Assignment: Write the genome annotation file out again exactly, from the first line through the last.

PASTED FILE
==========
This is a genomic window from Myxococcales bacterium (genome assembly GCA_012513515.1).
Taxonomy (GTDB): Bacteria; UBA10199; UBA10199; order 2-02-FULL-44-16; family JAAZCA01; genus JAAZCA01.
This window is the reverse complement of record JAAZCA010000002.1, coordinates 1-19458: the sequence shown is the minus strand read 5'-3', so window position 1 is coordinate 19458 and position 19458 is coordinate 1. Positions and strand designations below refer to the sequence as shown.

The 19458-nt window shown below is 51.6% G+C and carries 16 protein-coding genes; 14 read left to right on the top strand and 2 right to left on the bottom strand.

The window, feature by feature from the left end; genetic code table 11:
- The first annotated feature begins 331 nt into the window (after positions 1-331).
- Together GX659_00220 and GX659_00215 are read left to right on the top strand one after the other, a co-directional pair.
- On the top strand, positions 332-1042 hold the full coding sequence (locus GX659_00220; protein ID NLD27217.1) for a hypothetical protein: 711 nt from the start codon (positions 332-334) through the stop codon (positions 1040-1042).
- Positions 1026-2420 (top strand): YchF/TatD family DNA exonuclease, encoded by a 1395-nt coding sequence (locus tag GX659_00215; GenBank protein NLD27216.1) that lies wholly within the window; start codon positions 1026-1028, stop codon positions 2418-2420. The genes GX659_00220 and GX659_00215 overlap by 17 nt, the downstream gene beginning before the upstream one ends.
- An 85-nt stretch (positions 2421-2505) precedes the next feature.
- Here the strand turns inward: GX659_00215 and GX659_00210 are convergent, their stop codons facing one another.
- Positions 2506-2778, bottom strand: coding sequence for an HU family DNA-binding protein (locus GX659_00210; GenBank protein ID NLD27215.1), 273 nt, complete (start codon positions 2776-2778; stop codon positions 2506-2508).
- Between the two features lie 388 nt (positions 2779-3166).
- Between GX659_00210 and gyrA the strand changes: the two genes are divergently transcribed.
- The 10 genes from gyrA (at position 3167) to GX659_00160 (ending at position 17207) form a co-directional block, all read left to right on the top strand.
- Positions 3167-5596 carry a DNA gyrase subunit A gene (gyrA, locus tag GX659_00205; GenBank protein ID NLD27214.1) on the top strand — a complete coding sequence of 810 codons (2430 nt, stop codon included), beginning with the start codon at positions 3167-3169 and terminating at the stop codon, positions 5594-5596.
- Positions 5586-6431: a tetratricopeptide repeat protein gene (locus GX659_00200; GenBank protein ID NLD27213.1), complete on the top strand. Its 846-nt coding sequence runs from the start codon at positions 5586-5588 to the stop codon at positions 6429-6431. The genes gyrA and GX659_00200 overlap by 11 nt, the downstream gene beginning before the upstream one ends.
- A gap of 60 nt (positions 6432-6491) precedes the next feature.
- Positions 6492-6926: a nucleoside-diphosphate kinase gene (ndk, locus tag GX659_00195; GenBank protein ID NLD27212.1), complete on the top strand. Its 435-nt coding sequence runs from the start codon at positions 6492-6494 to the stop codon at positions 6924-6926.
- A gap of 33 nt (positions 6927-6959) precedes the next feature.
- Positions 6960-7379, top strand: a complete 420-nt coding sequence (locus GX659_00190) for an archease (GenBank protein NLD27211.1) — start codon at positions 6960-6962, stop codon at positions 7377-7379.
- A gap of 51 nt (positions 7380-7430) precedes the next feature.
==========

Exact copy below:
This is a genomic window from Myxococcales bacterium (genome assembly GCA_012513515.1).
Taxonomy (GTDB): Bacteria; UBA10199; UBA10199; order 2-02-FULL-44-16; family JAAZCA01; genus JAAZCA01.
This window is the reverse complement of record JAAZCA010000002.1, coordinates 1-19458: the sequence shown is the minus strand read 5'-3', so window position 1 is coordinate 19458 and position 19458 is coordinate 1. Positions and strand designations below refer to the sequence as shown.

The 19458-nt window shown below is 51.6% G+C and carries 16 protein-coding genes; 14 read left to right on the top strand and 2 right to left on the bottom strand.

The window, feature by feature from the left end; genetic code table 11:
- The first annotated feature begins 331 nt into the window (after positions 1-331).
- Together GX659_00220 and GX659_00215 are read left to right on the top strand one after the other, a co-directional pair.
- On the top strand, positions 332-1042 hold the full coding sequence (locus GX659_00220; protein ID NLD27217.1) for a hypothetical protein: 711 nt from the start codon (positions 332-334) through the stop codon (positions 1040-1042).
- Positions 1026-2420 (top strand): YchF/TatD family DNA exonuclease, encoded by a 1395-nt coding sequence (locus tag GX659_00215; GenBank protein NLD27216.1) that lies wholly within the window; start codon positions 1026-1028, stop codon positions 2418-2420. The genes GX659_00220 and GX659_00215 overlap by 17 nt, the downstream gene beginning before the upstream one ends.
- An 85-nt stretch (positions 2421-2505) precedes the next feature.
- Here the strand turns inward: GX659_00215 and GX659_00210 are convergent, their stop codons facing one another.
- Positions 2506-2778, bottom strand: coding sequence for an HU family DNA-binding protein (locus GX659_00210; GenBank protein ID NLD27215.1), 273 nt, complete (start codon positions 2776-2778; stop codon positions 2506-2508).
- Between the two features lie 388 nt (positions 2779-3166).
- Between GX659_00210 and gyrA the strand changes: the two genes are divergently transcribed.
- The 10 genes from gyrA (at position 3167) to GX659_00160 (ending at position 17207) form a co-directional block, all read left to right on the top strand.
- Positions 3167-5596 carry a DNA gyrase subunit A gene (gyrA, locus tag GX659_00205; GenBank protein ID NLD27214.1) on the top strand — a complete coding sequence of 810 codons (2430 nt, stop codon included), beginning with the start codon at positions 3167-3169 and terminating at the stop codon, positions 5594-5596.
- Positions 5586-6431: a tetratricopeptide repeat protein gene (locus GX659_00200; GenBank protein ID NLD27213.1), complete on the top strand. Its 846-nt coding sequence runs from the start codon at positions 5586-5588 to the stop codon at positions 6429-6431. The genes gyrA and GX659_00200 overlap by 11 nt, the downstream gene beginning before the upstream one ends.
- A gap of 60 nt (positions 6432-6491) precedes the next feature.
- Positions 6492-6926: a nucleoside-diphosphate kinase gene (ndk, locus tag GX659_00195; GenBank protein ID NLD27212.1), complete on the top strand. Its 435-nt coding sequence runs from the start codon at positions 6492-6494 to the stop codon at positions 6924-6926.
- A gap of 33 nt (positions 6927-6959) precedes the next feature.
- Positions 6960-7379, top strand: a complete 420-nt coding sequence (locus GX659_00190) for an archease (GenBank protein NLD27211.1) — start codon at positions 6960-6962, stop codon at positions 7377-7379.
- A gap of 51 nt (positions 7380-7430) precedes the next feature.